A Georgia county hopes to educate non-custodial parents who have repeatedly failed to make child support payments, helping them to better provide for their children rather than face jail time. The county has partnered with a local college to offer educational services aimed at helping participants obtain GEDs and diplomas, job training, drug counseling and crucial parenting skills.
According to a representative with the Georgia Division of Child Support Services, the primary goal of the program is to help non-custodial parents avoid the problems commonly that cause them to repeatedly miss child support payments, offer an alternative to jail time for late payments and to represent the best interests of their children.
In order to qualify for the program, parents must not have criminal charges pending in court, nor may they be violent offenders. They must, however, be in jail or face arrest or an open case for contempt of non-payment of child support.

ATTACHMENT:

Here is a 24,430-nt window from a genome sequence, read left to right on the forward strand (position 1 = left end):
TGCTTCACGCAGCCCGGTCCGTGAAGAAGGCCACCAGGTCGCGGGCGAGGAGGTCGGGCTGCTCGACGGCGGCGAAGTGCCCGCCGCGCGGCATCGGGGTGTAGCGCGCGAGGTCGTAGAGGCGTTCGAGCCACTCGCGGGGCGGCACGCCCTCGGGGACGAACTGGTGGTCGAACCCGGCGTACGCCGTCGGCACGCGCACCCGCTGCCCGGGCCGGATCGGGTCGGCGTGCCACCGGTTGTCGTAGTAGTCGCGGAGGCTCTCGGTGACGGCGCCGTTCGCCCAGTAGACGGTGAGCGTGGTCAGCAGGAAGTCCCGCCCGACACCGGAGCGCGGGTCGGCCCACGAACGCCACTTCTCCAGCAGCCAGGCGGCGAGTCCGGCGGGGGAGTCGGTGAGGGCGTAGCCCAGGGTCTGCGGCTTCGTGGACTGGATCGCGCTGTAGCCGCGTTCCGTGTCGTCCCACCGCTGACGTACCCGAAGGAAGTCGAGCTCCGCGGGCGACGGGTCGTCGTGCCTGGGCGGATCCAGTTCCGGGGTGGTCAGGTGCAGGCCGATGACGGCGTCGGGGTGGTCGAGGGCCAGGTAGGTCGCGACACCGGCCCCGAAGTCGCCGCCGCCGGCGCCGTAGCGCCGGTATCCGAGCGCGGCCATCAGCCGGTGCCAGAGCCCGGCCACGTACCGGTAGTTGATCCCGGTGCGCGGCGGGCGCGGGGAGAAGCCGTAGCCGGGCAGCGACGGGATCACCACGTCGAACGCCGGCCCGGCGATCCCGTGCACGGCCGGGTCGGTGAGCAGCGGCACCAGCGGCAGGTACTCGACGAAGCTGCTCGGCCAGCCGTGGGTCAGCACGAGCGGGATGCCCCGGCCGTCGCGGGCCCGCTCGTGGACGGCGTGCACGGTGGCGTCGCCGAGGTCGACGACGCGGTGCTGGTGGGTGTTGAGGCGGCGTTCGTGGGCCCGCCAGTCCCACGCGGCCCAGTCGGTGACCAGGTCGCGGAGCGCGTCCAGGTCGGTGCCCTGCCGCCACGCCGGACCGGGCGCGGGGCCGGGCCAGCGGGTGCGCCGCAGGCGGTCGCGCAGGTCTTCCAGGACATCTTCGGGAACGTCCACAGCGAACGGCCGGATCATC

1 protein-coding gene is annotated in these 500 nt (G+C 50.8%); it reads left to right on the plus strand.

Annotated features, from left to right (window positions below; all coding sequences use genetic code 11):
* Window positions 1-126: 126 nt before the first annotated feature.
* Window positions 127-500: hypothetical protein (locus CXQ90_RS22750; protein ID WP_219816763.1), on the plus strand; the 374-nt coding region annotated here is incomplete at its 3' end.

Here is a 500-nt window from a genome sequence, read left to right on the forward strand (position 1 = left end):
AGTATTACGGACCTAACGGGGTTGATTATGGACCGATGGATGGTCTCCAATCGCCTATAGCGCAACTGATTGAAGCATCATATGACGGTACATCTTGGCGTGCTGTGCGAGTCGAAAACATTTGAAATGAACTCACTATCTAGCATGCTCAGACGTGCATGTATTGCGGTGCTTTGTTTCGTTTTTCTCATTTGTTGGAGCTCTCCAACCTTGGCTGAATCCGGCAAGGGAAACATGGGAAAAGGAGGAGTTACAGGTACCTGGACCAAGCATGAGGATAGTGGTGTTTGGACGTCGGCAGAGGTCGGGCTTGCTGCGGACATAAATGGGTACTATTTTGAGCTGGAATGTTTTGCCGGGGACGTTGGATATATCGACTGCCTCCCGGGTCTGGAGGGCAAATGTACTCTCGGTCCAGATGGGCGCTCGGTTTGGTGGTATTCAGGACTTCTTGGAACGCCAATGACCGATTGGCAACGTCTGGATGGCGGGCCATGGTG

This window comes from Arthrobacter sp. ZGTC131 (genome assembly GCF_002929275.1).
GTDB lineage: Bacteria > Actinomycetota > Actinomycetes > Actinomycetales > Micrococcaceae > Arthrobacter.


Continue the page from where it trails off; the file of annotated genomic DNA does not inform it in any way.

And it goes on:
The Georgia Department of Human Services appears to have been successful in one participating county, which collected $45,000 in child support payments during its first year of adoption. The county also spent $178,000 on incarceration non-paying parents.
Missing child support payments remain a significant problem for the state of Georgia; the state DHR says that about 4 of 10 parents obliged to pay child support in Georgia are delinquent. A parent incarcerated for this offense typically remains jailed for three months, costing the state about $4,500 per inmate. Furthermore, imprisoned parents cannot pay child support while in jail, further increasing their debts. Parents who cannot find sufficient employment to cover these delinquent sums often end up back in jail, creating a cycle that harms the parents, their children and the state.
Source: CovNews.com, "Court to hold parents accountable," Amber Pittman, Jan, 15, 2013